Library Make and Do Camp was a library camp with a difference. Organiser Andrew Walsh of Innovative Libraries, known for his work on games in library instruction, billed the event as "having the same positive vibe [as a library camp]… but based around creating materials rather than just talking about stuff." As a big kid who loves playing games myself, as well as a new LIS professional intrigued by their educational potential, I was excited to attend and produce some games that I could use to induct new HE students to the library this year.
Make and Do Camp was a two day non-residential in Manchester. At the introductions it was interesting to find that this hadn't limited attendees to those from the North West area - almost half had travelled from further afield. Without accommodation, the camp could be kept low cost, at just £50 a place. In addition to this, a few free places were offered, and I was lucky enough to get one.
The first day began with a group discussion of the resources we would like to make. The original intention was for small groups to develop a single game together, but as all attendees had different learning objectives to fulfil, we found that we each worked on individual projects instead. Everyone went away with a prototype game or draft activity. Projects worked on included an escape room style information literacy game , an afternoon tea themed essay skills session, a library induction treasure hunt, and a search keywords card game. The camp atmosphere, structure and setting were key factors in the success of these individual efforts.
Participants were able to share ideas, advice and encouragement. It was great to have others on hand to give instant feedback on your work and to suggest ways of solving problems you encountered during game development. As a new professional, I was able to get tried and tested ideas from the more experienced librarians, as well as a number of useful contacts for sharing materials in future. I came away with many more ideas than I had time to develop in the two days.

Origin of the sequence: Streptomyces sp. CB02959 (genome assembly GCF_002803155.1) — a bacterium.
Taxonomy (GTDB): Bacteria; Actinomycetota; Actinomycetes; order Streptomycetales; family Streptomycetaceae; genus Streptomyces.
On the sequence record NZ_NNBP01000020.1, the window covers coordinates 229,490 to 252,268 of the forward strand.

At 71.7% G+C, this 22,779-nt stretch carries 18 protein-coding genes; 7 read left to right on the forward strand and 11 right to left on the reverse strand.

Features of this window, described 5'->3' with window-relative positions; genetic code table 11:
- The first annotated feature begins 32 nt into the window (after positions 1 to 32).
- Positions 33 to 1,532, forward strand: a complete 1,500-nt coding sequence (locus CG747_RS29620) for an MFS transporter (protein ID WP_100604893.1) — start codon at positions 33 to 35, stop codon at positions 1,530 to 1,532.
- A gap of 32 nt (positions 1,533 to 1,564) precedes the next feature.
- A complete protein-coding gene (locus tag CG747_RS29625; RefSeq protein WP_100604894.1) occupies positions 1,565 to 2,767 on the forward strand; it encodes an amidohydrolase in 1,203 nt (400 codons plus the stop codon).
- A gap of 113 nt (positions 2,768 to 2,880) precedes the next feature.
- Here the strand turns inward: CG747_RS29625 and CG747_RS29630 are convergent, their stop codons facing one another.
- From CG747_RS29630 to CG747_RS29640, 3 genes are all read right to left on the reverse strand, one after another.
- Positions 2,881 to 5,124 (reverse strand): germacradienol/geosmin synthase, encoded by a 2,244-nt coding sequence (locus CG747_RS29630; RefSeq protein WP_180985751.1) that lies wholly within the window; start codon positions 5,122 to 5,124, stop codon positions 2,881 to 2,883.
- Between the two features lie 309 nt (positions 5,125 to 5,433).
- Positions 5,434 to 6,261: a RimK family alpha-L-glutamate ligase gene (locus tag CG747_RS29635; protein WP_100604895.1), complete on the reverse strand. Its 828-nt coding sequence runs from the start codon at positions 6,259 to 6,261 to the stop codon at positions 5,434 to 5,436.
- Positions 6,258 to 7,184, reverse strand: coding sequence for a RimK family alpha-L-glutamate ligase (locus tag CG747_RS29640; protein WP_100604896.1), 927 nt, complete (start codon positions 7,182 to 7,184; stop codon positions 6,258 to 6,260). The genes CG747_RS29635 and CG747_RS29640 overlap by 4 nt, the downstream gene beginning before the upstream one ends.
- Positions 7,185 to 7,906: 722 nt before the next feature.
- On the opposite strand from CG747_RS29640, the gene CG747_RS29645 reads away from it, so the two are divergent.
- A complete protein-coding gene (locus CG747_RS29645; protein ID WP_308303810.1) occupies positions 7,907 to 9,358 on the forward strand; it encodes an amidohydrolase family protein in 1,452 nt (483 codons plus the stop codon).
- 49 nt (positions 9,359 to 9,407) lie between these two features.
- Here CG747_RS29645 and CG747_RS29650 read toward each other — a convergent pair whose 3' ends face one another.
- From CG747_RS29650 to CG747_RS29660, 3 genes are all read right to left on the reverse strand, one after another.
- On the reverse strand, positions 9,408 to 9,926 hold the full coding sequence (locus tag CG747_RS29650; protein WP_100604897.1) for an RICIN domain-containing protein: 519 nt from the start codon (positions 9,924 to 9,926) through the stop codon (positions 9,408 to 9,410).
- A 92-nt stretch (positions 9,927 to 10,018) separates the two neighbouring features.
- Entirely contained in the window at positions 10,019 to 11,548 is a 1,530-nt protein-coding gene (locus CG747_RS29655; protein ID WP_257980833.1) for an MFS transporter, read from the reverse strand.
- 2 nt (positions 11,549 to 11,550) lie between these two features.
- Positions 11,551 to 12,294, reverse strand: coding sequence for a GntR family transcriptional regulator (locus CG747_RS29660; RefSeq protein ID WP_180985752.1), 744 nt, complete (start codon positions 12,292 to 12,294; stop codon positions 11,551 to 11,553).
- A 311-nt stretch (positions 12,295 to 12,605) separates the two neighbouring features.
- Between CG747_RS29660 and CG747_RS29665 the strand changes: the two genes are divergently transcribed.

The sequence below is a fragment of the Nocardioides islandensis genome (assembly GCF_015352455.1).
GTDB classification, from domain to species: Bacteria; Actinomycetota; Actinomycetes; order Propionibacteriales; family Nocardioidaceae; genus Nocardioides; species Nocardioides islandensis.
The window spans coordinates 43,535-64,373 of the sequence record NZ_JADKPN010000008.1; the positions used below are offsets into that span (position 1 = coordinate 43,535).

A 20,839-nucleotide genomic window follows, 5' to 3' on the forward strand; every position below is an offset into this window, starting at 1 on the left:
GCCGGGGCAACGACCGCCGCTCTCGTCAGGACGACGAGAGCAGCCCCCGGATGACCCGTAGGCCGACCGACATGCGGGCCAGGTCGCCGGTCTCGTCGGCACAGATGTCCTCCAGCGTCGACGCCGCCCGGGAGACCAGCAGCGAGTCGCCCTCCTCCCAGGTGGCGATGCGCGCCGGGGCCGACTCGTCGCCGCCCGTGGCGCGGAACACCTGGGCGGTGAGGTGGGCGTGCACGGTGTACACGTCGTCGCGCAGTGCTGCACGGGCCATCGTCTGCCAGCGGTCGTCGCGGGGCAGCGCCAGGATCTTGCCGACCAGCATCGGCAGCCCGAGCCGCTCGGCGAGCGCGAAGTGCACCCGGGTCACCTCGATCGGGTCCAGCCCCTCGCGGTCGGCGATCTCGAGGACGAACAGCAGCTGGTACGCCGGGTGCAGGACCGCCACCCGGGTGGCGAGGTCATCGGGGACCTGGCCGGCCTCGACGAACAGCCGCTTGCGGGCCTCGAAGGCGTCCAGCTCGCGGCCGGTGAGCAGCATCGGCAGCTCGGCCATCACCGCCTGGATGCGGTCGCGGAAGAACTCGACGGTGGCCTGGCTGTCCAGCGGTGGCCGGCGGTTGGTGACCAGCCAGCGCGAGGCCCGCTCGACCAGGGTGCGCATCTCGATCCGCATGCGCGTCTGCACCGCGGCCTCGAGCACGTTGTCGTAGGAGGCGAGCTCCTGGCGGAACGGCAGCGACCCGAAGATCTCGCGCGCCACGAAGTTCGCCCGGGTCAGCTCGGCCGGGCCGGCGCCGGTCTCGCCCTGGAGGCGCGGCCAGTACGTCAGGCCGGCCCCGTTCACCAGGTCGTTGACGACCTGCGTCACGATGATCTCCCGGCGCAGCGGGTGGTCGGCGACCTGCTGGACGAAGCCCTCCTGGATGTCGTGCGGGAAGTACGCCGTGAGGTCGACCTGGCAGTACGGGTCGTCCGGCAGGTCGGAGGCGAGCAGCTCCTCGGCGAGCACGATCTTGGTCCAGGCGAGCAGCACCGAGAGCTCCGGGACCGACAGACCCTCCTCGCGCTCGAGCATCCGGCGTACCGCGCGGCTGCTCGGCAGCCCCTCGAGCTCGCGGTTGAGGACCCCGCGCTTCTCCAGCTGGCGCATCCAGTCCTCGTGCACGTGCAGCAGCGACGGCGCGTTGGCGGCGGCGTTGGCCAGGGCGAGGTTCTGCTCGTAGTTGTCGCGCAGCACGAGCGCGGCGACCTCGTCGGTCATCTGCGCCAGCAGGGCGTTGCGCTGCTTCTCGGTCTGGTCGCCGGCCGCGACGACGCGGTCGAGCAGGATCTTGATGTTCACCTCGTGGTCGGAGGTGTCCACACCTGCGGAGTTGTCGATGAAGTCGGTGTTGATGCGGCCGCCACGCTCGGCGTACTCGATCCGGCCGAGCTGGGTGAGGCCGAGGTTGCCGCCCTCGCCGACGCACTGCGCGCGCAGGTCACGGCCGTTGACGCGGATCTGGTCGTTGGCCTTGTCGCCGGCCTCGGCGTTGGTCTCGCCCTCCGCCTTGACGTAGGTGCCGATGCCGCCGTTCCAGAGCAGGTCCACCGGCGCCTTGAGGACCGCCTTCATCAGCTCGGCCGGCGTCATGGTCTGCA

The structure of the camp helped with time management and provided a focus for activities. At scheduled times, we paused to discuss our progress as a group. I found this kept me motivated and on track, from the first review where we were to have decided upon the learning objectives our games would meet, to the final review, for which my goal was to have produced a prototype game. In fact we were so motivated, that on the afternoon of day two, there were times when the room was silent except for the sound of scribbling and typing!
Finally, many attendees remarked on how useful it was to be able to fully focus on the task in hand away from the demands of the workplace. Camp provided a setting where everyone could really concentrate on their project, with the equipment and materials they needed provided for them and others in the same position to discuss with. Some attendees did need to finalise their makes back at work, to access the specific resources they were teaching, add branding or tie in with other teaching materials. If you're thinking of attending a making camp it is recommended that you take a laptop with which you can access your work network or files.
As well as providing the time and space to prepare useful resources, this librarians’ retreat camp was invaluable mental preparation for the busy months to come in the academic library, providing a sense of achievement and positivity.
If you're interested in attending a similar camp, the next Innovative Libraries making camp is a residential escape room camp at Gladstone’s Library in November. For more information see http://gamesforlibraries.blogspot.co.uk/2016/07/a-residential-camp-to-make-escape-room.html
This is an edited version of a blogpost that appeared on the Library and Information Sector New Professionals Network blog.